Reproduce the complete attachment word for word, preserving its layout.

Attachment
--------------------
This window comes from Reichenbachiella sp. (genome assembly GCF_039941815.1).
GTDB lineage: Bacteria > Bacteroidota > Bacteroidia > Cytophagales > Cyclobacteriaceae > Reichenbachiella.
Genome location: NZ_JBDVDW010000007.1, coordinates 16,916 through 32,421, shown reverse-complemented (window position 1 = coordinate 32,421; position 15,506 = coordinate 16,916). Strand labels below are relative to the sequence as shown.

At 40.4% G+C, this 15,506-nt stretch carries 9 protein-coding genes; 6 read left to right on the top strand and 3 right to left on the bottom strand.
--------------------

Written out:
This window comes from Reichenbachiella sp. (genome assembly GCF_039941815.1).
GTDB lineage: Bacteria > Bacteroidota > Bacteroidia > Cytophagales > Cyclobacteriaceae > Reichenbachiella.
Genome location: NZ_JBDVDW010000007.1, coordinates 16,916 through 32,421, shown reverse-complemented (window position 1 = coordinate 32,421; position 15,506 = coordinate 16,916). Strand labels below are relative to the sequence as shown.

At 40.4% G+C, this 15,506-nt stretch carries 9 protein-coding genes; 6 read left to right on the top strand and 3 right to left on the bottom strand.